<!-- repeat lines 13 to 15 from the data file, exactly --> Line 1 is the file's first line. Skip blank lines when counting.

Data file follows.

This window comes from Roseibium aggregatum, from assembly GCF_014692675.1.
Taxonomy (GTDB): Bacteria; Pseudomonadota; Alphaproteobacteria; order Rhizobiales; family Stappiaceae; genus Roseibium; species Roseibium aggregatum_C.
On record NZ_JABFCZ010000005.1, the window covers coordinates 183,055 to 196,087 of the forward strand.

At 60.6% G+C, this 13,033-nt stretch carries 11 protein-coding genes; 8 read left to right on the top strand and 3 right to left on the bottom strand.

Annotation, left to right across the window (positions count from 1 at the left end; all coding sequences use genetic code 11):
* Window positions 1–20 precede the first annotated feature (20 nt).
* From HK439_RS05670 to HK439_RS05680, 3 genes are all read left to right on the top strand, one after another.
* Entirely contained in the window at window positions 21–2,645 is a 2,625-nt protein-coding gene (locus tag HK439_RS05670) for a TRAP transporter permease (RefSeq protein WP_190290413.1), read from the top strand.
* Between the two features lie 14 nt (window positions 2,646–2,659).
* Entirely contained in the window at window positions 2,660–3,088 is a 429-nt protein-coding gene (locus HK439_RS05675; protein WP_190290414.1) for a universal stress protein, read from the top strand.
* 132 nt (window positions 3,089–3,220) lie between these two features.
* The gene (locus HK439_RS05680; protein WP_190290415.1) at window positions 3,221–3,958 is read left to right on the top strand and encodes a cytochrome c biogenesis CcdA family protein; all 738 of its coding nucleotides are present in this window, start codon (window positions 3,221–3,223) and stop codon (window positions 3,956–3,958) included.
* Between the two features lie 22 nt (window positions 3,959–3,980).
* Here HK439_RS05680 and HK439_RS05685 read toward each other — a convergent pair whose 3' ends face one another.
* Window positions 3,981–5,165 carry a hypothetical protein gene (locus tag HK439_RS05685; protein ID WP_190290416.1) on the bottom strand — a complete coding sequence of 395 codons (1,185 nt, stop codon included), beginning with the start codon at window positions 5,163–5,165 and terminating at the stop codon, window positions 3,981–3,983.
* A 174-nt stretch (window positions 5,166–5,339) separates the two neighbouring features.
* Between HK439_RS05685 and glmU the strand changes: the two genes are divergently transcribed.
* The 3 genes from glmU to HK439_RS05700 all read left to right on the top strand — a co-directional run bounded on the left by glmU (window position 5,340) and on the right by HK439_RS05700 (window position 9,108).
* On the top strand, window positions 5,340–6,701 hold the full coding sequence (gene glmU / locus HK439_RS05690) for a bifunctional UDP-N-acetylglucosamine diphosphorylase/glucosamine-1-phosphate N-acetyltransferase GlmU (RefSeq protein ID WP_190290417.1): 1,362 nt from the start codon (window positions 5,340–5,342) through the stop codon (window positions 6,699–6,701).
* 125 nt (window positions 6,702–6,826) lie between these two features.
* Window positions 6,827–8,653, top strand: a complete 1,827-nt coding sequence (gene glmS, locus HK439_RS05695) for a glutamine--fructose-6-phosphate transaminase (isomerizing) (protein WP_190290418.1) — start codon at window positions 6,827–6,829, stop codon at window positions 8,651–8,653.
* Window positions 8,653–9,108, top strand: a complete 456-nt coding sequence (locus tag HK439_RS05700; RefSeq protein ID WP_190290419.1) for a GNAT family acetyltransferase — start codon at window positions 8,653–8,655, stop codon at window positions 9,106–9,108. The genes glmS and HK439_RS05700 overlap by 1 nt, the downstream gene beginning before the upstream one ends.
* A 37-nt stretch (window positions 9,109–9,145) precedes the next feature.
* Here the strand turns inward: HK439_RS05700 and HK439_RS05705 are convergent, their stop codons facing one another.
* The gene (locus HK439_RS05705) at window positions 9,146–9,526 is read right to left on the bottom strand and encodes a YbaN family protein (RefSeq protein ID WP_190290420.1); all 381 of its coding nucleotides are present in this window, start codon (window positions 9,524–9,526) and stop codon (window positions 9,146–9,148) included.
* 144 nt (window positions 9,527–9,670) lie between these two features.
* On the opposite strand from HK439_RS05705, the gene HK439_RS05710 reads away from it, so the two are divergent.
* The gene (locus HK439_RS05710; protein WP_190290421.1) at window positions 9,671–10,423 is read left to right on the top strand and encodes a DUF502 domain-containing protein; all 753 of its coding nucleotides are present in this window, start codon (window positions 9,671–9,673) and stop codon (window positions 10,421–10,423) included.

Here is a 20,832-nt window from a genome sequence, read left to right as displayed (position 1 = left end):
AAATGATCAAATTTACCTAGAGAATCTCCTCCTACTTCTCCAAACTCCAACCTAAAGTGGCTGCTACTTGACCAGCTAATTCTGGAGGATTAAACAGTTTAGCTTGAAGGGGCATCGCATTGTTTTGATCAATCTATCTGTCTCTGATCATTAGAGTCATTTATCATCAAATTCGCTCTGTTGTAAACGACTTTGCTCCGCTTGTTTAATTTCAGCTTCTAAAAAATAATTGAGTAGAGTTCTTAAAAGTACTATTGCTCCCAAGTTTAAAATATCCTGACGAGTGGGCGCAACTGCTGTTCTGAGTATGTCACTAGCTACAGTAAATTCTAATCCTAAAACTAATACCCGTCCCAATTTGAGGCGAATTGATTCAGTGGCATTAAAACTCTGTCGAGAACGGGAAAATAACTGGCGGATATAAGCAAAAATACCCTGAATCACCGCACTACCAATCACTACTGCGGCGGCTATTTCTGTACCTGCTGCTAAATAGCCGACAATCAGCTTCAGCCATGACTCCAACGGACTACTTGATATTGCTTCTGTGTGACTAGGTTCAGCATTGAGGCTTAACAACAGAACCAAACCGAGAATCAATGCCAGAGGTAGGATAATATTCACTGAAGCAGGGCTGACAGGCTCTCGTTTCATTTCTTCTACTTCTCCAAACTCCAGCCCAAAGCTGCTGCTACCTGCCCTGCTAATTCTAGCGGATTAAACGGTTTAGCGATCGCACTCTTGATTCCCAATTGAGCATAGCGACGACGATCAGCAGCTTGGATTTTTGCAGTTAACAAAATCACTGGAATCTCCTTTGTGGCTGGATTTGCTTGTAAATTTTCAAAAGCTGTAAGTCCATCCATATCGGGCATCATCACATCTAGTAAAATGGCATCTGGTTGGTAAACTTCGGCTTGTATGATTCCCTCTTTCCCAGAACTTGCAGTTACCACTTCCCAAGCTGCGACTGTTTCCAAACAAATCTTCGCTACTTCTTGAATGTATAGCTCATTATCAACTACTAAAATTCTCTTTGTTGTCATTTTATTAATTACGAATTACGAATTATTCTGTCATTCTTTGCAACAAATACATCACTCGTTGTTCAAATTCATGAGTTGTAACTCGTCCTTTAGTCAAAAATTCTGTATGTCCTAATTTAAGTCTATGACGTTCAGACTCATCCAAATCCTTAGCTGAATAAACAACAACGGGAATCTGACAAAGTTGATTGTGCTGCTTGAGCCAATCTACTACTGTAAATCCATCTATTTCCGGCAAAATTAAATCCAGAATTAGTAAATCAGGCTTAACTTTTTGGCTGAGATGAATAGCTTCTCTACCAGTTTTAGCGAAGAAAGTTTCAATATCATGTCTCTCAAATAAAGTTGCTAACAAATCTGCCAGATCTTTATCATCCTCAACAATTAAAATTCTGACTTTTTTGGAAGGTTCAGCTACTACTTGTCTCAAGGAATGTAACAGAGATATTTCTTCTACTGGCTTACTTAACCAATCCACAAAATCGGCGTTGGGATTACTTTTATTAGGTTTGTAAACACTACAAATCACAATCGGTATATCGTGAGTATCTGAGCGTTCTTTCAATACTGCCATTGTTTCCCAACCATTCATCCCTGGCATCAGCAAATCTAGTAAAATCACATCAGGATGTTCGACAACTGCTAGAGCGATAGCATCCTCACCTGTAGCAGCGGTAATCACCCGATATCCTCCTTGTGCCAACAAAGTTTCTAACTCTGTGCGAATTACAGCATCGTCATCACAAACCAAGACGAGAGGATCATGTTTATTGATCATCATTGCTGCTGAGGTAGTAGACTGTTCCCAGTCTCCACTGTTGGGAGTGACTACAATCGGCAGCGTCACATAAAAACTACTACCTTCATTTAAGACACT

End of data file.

* Between the two features lie 22 nt (window positions 3,959–3,980).
* Here HK439_RS05680 and HK439_RS05685 read toward each other — a convergent pair whose 3' ends face one another.
* Window positions 3,981–5,165 carry a hypothetical protein gene (locus tag HK439_RS05685; protein ID WP_190290416.1) on the bottom strand — a complete coding sequence of 395 codons (1,185 nt, stop codon included), beginning with the start codon at window positions 5,163–5,165 and terminating at the stop codon, window positions 3,981–3,983.